The best-known names of 20th-century handbag design were well established by the 1970s, but within a decade the trend for designer names had become an obsession. Names such as Chanel, Gucci, Fendi, and Hermès were must-haves on any stylish woman’s arm. The obsession with such designer names continues to this day.
At the same time, the desire to stand out from the crowd with a novelty bag – first seen in the 1940s and 1950s – continued, with Dallas Handbags’ telephone bags as well as other quirky forms, such as animals and magazine covers.
It’s almost impossible to speak of 20th-century fashion without mentioning Coco Chanel (1883–1971).
Her first shop opened in Paris in 1914, and by the 1920s she was one of the leading designers, producing everything from the little black dress to costume jewelry. The clean lines of her suits and the timeless style of her accessories earned her the devotion of women enjoying the new freedoms of the 1920s.
It was not until 1955 that she released her famous handbag, known as the “2.55.” Chanel believed modern women should not be encumbered by a hand-held bag, so the 2.55 was designed to be like a French soldier’s shoulder bag. It was diagonally hand-stitched to give it a quilted appearance. The house of Chanel still makes updated versions today.
Chanel enjoyed a revival from 1983, when Karl Lagerfeld took charge. He introduced a wide variety of new designs, including the printed clutch bag shown here.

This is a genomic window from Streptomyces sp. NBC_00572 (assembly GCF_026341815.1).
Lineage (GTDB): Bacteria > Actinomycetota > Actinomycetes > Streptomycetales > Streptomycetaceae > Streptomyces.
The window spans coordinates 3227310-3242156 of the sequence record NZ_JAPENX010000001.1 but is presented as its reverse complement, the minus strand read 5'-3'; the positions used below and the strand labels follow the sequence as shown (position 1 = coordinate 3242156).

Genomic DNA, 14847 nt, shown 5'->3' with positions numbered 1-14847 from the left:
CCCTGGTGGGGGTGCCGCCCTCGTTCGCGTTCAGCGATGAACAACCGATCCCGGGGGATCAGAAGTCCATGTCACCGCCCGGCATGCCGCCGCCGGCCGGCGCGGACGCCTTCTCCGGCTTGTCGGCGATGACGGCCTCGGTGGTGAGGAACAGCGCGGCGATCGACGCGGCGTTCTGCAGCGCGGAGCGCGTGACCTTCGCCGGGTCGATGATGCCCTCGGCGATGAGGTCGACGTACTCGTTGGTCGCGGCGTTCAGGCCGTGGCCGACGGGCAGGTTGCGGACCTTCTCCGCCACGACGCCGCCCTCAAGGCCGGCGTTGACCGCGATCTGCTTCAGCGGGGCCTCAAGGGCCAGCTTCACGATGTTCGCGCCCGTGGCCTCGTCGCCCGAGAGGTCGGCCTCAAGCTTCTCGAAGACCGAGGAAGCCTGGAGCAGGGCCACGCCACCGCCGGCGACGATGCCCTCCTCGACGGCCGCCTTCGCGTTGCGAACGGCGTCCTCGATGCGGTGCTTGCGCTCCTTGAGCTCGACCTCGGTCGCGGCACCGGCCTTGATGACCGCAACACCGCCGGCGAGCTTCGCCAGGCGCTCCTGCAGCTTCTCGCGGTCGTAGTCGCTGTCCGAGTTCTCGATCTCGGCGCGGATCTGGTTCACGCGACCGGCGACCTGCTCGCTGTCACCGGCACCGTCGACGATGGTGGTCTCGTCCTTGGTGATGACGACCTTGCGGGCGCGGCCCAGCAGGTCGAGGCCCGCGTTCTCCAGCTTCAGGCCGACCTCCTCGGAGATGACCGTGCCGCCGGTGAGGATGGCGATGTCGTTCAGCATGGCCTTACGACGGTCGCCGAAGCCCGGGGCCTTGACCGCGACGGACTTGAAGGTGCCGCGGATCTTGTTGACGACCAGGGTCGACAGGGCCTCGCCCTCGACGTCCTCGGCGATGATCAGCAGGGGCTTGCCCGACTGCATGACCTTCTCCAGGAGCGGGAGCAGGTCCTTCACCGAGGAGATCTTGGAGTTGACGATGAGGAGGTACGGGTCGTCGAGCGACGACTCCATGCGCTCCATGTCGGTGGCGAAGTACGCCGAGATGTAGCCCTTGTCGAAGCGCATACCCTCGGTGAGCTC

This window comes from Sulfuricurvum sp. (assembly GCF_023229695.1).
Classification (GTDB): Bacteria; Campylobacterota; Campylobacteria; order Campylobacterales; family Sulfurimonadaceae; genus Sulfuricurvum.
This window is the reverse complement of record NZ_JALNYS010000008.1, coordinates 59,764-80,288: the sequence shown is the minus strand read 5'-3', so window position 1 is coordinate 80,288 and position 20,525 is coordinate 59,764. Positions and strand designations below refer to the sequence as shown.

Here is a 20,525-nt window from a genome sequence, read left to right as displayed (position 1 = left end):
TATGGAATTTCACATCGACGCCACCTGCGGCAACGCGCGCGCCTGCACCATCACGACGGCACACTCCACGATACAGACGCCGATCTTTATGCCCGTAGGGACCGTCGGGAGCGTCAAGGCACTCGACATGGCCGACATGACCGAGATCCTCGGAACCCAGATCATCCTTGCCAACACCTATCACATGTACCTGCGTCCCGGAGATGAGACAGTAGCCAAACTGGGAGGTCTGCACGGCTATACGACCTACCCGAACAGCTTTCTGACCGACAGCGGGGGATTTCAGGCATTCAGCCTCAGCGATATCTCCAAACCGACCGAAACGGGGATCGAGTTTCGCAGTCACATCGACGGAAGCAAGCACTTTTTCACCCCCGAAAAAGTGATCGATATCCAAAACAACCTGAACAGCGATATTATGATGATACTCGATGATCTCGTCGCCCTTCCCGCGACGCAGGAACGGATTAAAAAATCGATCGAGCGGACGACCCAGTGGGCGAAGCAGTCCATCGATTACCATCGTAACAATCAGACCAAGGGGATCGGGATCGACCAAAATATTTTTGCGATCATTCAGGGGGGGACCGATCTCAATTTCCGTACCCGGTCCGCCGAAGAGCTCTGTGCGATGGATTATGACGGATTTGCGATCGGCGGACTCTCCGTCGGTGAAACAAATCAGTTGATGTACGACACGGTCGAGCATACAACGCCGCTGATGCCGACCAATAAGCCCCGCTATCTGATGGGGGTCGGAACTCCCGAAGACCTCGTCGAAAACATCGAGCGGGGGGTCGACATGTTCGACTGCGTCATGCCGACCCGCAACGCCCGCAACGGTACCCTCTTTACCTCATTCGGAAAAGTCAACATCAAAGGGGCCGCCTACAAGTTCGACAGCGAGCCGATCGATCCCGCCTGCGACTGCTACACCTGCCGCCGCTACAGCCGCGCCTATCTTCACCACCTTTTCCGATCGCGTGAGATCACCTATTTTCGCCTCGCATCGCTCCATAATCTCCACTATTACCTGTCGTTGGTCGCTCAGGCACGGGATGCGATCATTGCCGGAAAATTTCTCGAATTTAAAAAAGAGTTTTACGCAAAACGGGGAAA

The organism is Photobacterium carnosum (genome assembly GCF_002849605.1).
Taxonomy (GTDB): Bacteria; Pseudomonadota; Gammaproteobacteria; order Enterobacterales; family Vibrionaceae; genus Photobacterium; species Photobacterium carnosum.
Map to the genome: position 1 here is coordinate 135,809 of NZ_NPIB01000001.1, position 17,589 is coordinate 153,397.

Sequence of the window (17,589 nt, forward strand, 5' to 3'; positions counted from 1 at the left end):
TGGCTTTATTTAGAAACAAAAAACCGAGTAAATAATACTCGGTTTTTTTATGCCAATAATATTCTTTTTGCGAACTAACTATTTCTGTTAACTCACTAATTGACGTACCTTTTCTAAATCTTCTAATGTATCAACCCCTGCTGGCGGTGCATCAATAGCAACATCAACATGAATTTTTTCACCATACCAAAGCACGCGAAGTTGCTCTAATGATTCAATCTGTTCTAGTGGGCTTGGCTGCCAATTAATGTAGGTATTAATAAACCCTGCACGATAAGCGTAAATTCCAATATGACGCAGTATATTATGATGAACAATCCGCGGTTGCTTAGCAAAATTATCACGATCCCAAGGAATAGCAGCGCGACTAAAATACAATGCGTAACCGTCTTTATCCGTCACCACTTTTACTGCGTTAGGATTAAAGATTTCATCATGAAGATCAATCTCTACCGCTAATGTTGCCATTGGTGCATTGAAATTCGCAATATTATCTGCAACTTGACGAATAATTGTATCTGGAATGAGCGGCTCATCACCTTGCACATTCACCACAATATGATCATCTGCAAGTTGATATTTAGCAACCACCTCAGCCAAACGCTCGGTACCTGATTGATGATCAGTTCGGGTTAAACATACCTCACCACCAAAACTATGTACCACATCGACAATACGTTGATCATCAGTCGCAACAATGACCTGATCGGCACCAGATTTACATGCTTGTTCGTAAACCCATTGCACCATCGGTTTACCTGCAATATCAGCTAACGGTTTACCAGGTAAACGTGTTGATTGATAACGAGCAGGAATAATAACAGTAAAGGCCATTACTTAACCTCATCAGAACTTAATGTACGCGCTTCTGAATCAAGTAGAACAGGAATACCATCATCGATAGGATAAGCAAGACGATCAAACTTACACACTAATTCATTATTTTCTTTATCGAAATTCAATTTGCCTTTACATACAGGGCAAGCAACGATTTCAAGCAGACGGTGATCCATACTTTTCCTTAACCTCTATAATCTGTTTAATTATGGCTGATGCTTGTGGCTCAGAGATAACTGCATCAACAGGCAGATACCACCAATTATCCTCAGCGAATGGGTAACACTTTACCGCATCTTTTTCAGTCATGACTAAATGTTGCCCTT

In the 1980s craze for glitz, glamor, and designer labels, fashion house Fendi was a runaway success. Newly power-suited women could enjoy their inflated pay checks by buying handbags with large price tags, such as those emblazoned with Fendi’s “FF” logo.
The company first started to enjoy major acclaim, however, long before the 1980s. Fendi was established in Rome in 1925, as a small family leather and fur business, by Edoardo and Adele Fendi. By the end of the 1960s, it had become a respected name in Italian fashion, employing Karl Lagerfeld as designer. Its fur and leather goods were soon on sale in Bloomingdale’s, New York.
In recent years, the “baguette” bag, introduced by the founder’s grand-daughter Silvia Venturini Fendi in 1997, has been hugely successful. Produced in a number of finishes and limited-edition variations, it has proved irresistible to many women – as has the spin-off, and much smaller, “croissant” bag.
The 1980s saw an explosion in sports wear as street fashion. During the 1970s, female underwear had become less rigid and supportive, and the now ideal slim figure could only be achieved with rigorous exercise.
At the same time, activities such as jogging and skateboarding came into fashion and sports stars became highly paid role models for young people worldwide. As a result, sports wear and accessories moved out of the gym and onto the catwalk.
People craved designer labels. This trend led heavily branded sports clothing manufacturers, such as Nike, Puma, and Adidas, to become global giants, producing a huge variety of bags. Other companies, such as Le Sportsac, concentrated solely on making bags, with outstanding results. Fashion designers, such as Ralph Lauren and Prada, were also influenced by the craze and introduced their own sporty bags.
MAGAZINE CLUTCH BAG
Modeled to resemble folded magazines, these bags are actually made from rigid plastic with a clear plastic sleeve encasing a replica magazine front cover. They are usually closed using a leather or plastic strap and press stud, and have a fabric lining. The clutch bags were manufactured in China and the US.
A great variety of magazine covers were used, from fashion titles (like the example shown on these pages) to travel guides. A chic fashion accessory in their day, magazine clutch bags are now a “must-have” among vintage handbags.
The value of a bag depends on the condition of the plastic shell and the fastening, and on the condition and the subject of the paper insert.
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